Biofuel: the impact of lignins

Biofuel: the impact of lignins

Mastering a key stage of lignification increases the yield of fermentable sugars by 140%.

The plant cell wall is composed of polysaccharides that are a source of energy for animals and humans. However, the stem walls of plants are also soaked with lignins, complex phenolic compounds that inhibit biorefinery saccharification.

The saccharification process refers to the production of simple and fermentable sugars, from polysaccharides such as cellulose, through the activity of biomass degradation enzymes. This is a prerequisite for the production of ethanol by fermentation.

In order to optimize bioethanol production from grasses, researchers are working on a model species, related to wheat and barley, Brachypodium distachyon.

This study, the result of an international collaboration, demonstrated that by reducing the activity of two laccases (enzymes involved in lignin production), the saccharification yield could be increased by 140% in this species.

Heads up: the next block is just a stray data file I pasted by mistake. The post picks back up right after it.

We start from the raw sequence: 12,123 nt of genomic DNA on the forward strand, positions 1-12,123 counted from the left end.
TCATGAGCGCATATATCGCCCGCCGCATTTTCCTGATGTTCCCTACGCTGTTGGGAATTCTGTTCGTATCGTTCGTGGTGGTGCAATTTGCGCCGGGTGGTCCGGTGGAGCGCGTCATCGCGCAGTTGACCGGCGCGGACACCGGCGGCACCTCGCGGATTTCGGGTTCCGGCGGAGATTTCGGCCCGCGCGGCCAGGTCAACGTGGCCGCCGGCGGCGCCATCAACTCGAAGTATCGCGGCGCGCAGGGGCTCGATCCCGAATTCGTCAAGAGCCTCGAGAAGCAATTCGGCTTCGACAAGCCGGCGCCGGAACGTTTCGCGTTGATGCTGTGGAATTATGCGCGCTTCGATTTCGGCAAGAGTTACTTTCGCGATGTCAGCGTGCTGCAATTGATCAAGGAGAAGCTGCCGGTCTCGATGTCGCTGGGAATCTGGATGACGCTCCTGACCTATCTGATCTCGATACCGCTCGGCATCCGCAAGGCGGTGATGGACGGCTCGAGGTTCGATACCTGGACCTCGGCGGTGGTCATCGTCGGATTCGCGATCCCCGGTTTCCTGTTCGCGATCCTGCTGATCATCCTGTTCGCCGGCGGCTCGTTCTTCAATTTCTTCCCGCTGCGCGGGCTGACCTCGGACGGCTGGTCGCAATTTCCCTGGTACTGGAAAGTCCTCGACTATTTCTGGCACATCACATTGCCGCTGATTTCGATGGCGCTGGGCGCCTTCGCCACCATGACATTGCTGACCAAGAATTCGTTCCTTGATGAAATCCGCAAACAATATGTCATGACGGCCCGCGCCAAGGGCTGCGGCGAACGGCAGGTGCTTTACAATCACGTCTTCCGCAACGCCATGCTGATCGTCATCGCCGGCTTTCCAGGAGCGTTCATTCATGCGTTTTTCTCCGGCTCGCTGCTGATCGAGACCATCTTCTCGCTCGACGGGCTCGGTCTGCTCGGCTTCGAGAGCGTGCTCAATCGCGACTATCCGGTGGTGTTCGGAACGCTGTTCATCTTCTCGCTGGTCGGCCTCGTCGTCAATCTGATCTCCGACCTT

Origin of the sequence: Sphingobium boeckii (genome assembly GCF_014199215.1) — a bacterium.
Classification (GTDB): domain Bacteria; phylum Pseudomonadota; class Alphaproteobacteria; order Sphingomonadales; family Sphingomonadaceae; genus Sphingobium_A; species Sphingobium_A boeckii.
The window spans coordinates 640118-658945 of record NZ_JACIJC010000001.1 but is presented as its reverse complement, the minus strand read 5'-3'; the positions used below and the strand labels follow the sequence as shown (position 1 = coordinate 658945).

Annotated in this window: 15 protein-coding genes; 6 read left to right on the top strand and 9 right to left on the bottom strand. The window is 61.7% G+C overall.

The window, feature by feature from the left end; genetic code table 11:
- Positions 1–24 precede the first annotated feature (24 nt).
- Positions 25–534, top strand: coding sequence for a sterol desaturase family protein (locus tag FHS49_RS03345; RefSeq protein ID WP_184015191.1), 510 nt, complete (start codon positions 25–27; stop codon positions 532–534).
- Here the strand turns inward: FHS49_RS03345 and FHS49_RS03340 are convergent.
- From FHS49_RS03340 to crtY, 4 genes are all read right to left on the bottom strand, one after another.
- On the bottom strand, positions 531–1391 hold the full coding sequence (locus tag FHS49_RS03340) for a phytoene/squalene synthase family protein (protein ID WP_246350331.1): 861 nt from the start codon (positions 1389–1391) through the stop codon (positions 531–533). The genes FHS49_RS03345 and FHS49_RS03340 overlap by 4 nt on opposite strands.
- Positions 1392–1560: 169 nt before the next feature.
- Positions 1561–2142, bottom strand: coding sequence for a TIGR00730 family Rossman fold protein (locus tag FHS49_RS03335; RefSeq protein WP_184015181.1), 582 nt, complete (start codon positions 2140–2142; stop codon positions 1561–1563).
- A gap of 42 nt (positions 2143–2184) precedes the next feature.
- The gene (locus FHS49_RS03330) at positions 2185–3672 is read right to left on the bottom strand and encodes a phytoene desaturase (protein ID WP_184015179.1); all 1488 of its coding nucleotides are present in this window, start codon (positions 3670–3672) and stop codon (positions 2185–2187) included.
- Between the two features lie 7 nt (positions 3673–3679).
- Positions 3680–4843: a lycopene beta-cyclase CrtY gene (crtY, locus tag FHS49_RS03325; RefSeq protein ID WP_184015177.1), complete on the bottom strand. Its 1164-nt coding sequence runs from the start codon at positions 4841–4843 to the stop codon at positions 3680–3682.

This work has also shown that the decrease in laccase activity is accompanied by a decrease in lignin content but does not significantly affect the development of the plant; this is a crucial point for the transfer of this knowledge to other field crop species. The same laccases have been identified in species such as rice and maize.

It would therefore now be possible, by the varietal selection, to consider plants with reduced laccase activities, with fewer lignins, more suitable for biofuel production.


See also

Related publication: Le Bris P, Wang Y, Barbereau C, Antelme S, Cezard L, Legee F, D'Orlando A, Dalmais M, Bendahmane A, Schuetz M, et al. 2019. Inactivation of LACCASE8 and LACCASE5 genes in Brachypodium distachyon leads to severe decrease in lignin content and high increase in saccharification yield without impacting plant integrity. Biotechnol Biofuels 12: 181.

Modification date : 11 September 2023 | Publication date : 04 November 2019 | Redactor : M Weber